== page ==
It was supposed to be the flagship welfare reform that made work pay but the Government was accused of torpedoing its own policy after the rates of Universal Credit were frozen for those in work.
By pushing through a real terms cut for the support given to those in low-paid jobs, experts say the Government will make it harder to survive in minimum wage employment.
Gareth Jenkins, Save the Children’s UK policy director, said: “More than three million hard-working families – those the Chancellor purports to represent – are reliant on benefits to top up their wages to make their hours pay. A freeze means a devaluation and in reality will mean a disincentive to work.
“British parents struggling in minimum wage jobs will see their income cut by this measure and we’re concerned this indicates the shape of things to come. The books should not be balanced on the backs of the poorest families.”
Anti-poverty campaigners said the freezing of the benefit came amid a backdrop of scant good news in the statement for those at the bottom.
Alison Garnham, chief executive of Child Poverty Action Group, said: "It’s striking that the only giveaway for children was for families who can afford to fly them abroad on holiday. For millions more children, today’s Autumn Statement is about staying the course for poverty rather than prosperity."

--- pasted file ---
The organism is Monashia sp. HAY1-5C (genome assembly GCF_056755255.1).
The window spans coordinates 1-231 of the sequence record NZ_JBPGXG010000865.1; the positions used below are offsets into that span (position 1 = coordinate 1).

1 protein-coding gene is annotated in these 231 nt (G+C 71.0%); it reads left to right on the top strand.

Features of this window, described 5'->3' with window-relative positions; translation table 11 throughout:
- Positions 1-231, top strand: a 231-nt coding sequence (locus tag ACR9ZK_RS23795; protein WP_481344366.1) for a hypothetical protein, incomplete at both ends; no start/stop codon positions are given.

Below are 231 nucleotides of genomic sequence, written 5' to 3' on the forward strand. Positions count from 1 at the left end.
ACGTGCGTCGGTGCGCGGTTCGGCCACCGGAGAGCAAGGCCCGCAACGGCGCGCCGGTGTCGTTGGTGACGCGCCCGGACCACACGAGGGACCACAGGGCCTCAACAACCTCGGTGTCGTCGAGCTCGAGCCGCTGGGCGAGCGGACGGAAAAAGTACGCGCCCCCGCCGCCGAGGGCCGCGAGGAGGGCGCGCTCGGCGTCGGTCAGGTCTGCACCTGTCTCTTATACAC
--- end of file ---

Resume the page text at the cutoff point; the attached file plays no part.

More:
She added: “By cutting Universal Credit once again, the Chancellor is in very real danger of torpedoing Iain Duncan Smith’s flagship policy. Freezing the work allowance will harm work incentives and hit low paid families hard. Two thirds of poor children live in working families; we should be redistributing help towards them, not away from them.”
Delays in the rollout of Universal Credit, the timetable of which has been pushed back and back since its launch, have contributed to Government savings, it emerged meanwhile. The Office for Budget Responsibility said that some of Iain Duncan Smith's welfare reforms were saving less money than expected but that this had partly been offset by delays in Universal Credit.
An announcement that EU migrants would be blocked from receiving job seekers allowance if, after six weeks, they have no reasonable prospect of finding work, was clearly an overture to Ukip sympathisers and immigration skeptics. However, the measure saved just £15 million, a sum so paltry in Government budget terms that it prompted analysts to question the Government's rhetoric on the issue.
Alex Glennie, senior research fellow at the Institute for Public Policy Research, said: “The measures announced in today’s Autumn Statement are the first time that the Government has acknowledged that the scale of so-called ‘benefit tourism’ to the UK is likely to be minimal at best. While it is legitimate to assess the rules around access to employment benefits for European migrants, a predicted saving of just £15 million shows just how few people this will affect. This should be set against the significant economic benefit that EU migrants are known to bring to the UK.”
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